University of Connecticut

Stay hydrated with the new CAHNR water bottle

photo(1)As we approach the winter months of chapped lips, dry skin and common colds, hydration is more important than ever. Luckily, staying hydrated is simple with the new CAHNR water bottle.

This bright blue bottle is now available from CAHNR’s Communications Resource Store for only $2.00. The tall, thin shape makes it perfect for the side pocket of a backpack, a car cup holder or even just carrying around. It is leak resistant and hand washable.

In addition, the water bottle displays the UConn and CAHNR logos in white writing, making it easily recognizable and a great way to show off your college pride. If you are interested in similar store items, check out the CAHNR baseball hat and bumper sticker.

Our Stores. Shop online (www.store.uconn.edu) or in the physical Communications Resource Store (room 4, Ratcliffe Hicks Building, 1380 Storrs Rd., Storrs campus, next to the UConn Dairy Bar) for this and other CAHNR items. Store hours are Monday through Friday, 8 AM to 4 PM. The Store accepts cash, check, MasterCard and Visa. Handicapped parking and access are available.

by Lauren O’Malley

Historical image of the week

Group of men with equipment

Meet undergraduate Emma Lavigne

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Emma Lavigne

Emma Lavigne of Simsbury, Connecticut, always knew that she wanted to be a veterinarian. Now, as an animal science and pathobiology double major who is graduating in the spring, Emma is preparing to enter veterinary school and fulfill her childhood dream. Here is what she said in an interview.

What attracted you to UConn? The animal science program attracted me to UConn. CAHNR has a reputation for having an excellent pre-veterinary track.

Why did you choose your particular major? I have always wanted to be a veterinarian. However, when I first applied to UConn, I decided to major in biology. I was worried that the animal science program did not focus on the biological aspect of animals, which is the area I find most interesting. However, after attending orientation, I realized that I did not feel as though I fit into the College of Liberal Arts and Sciences. I contacted Dr. Zinn, who advised me to switch to animal science. I immediately did so, before I even began classes at UConn. After that, I was completely confident that I was on the right track, and this really helped my transition into college. I added pathobiology as my second major during my sophomore year because I found many of the pathobiology classes to be extremely interesting and relevant for veterinary school. (more…)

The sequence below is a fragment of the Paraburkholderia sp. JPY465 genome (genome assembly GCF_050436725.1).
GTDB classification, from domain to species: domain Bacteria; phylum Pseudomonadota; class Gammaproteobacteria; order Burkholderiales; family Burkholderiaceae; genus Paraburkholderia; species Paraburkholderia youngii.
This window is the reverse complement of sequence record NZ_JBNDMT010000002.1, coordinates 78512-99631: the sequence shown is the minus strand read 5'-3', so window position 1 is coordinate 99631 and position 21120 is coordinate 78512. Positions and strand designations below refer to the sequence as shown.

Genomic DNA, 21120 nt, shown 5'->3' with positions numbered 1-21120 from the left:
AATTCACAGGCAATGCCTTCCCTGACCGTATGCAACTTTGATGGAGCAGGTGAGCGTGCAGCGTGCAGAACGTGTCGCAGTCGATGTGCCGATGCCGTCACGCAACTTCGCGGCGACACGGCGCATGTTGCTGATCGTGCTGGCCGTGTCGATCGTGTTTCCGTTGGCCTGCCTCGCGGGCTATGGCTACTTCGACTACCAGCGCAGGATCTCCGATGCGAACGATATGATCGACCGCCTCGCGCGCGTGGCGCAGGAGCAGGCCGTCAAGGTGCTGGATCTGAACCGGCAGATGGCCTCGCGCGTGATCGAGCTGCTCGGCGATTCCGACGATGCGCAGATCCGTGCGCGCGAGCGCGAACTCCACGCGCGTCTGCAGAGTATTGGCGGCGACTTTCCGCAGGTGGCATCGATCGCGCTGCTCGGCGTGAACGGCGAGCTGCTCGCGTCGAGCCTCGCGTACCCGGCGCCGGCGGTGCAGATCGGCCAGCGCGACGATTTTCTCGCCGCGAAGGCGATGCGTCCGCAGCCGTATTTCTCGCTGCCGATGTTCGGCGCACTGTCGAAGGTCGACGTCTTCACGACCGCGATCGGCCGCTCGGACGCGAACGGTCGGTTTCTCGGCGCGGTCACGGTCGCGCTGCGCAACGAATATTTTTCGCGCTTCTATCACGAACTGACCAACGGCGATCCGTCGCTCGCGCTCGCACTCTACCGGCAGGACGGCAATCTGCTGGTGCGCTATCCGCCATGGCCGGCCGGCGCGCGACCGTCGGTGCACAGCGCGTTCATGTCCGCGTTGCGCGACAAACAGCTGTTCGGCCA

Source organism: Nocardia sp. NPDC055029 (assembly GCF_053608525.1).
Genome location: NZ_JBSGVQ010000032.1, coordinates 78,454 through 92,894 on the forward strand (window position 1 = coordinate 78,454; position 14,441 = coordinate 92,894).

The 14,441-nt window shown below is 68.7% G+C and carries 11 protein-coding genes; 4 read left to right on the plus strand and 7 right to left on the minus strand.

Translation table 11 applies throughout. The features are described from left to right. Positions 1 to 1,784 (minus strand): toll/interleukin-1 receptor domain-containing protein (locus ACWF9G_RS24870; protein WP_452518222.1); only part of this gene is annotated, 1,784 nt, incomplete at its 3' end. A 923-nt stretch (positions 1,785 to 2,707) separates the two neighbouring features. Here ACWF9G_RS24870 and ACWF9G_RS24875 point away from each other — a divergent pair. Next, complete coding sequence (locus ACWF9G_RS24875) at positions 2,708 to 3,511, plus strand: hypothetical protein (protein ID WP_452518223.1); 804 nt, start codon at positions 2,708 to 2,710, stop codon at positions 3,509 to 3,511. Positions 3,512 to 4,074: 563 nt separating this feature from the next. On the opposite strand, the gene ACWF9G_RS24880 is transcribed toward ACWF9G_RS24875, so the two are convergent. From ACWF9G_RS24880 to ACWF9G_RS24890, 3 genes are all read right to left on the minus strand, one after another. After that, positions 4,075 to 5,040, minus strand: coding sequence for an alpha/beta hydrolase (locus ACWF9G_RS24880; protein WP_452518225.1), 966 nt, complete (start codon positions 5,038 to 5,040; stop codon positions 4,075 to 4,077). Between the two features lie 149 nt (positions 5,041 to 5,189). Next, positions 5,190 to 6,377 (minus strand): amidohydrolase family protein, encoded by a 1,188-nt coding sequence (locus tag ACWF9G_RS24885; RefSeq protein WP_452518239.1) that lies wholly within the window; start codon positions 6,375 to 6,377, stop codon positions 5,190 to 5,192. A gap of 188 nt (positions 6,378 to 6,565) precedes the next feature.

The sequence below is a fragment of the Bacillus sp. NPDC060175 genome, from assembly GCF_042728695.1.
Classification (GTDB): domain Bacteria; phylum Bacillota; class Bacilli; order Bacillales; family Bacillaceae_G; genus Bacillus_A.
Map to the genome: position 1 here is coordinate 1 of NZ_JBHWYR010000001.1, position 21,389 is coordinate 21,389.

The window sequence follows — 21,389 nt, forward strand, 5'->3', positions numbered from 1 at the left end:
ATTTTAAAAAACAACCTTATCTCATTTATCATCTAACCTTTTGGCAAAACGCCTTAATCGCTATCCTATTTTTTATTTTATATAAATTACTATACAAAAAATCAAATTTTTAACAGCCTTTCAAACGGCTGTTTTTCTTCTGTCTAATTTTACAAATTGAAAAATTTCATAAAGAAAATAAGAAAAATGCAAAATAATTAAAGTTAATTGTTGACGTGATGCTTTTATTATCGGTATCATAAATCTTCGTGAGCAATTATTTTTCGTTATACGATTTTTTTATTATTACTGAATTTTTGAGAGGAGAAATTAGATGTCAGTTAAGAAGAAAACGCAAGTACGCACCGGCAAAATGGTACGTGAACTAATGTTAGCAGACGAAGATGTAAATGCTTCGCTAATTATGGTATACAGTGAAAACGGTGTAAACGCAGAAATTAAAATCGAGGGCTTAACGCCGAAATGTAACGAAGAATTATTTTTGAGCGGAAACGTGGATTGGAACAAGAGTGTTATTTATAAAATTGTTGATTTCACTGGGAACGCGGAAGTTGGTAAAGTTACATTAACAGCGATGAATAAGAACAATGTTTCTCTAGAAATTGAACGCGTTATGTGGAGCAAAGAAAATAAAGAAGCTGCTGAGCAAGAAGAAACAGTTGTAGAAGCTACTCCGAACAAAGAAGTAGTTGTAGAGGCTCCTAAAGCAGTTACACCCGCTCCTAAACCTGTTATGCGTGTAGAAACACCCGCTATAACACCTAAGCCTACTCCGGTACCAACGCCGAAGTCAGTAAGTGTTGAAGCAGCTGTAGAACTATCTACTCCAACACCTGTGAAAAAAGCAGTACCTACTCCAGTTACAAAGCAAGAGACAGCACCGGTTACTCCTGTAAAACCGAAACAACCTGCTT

Dedicated 4-H program staff give kids a place to shine

4-H team cake 4-H staff celebrate Extension’s Centennial. Left to right: Edith Valiquette; Stacey Stearns, program coordinator; MacKenzie White, program aide in Tolland; Margaret Grillo; Marc Cournoyer (holding cake); Maryann Fusco-Rollins; Linda Horn; Laura Marek; Nancy Wilhelm.

Connecticut’s 4-H program is coordinated by a hard-working group of county extension 4-H program staff. They manage volunteers and members, in addition to organizing and creating programing for the more than 17,000 youth involved in CT 4-H, by way of camps, clubs, summer and after-school programing as well as in traditional 4-H clubs.

“We really couldn’t have a 4-H program without them,” says Nancy Wilhelm, state 4-H program coordinator. “They are the connection to the volunteers and members. They train the volunteers and they are the person in each county office that our audience connects with to learn about 4-H.”

She continues. “While the volunteers are also essential to our program, the 4-H program staff provide a base for everything to happen.” (more…)

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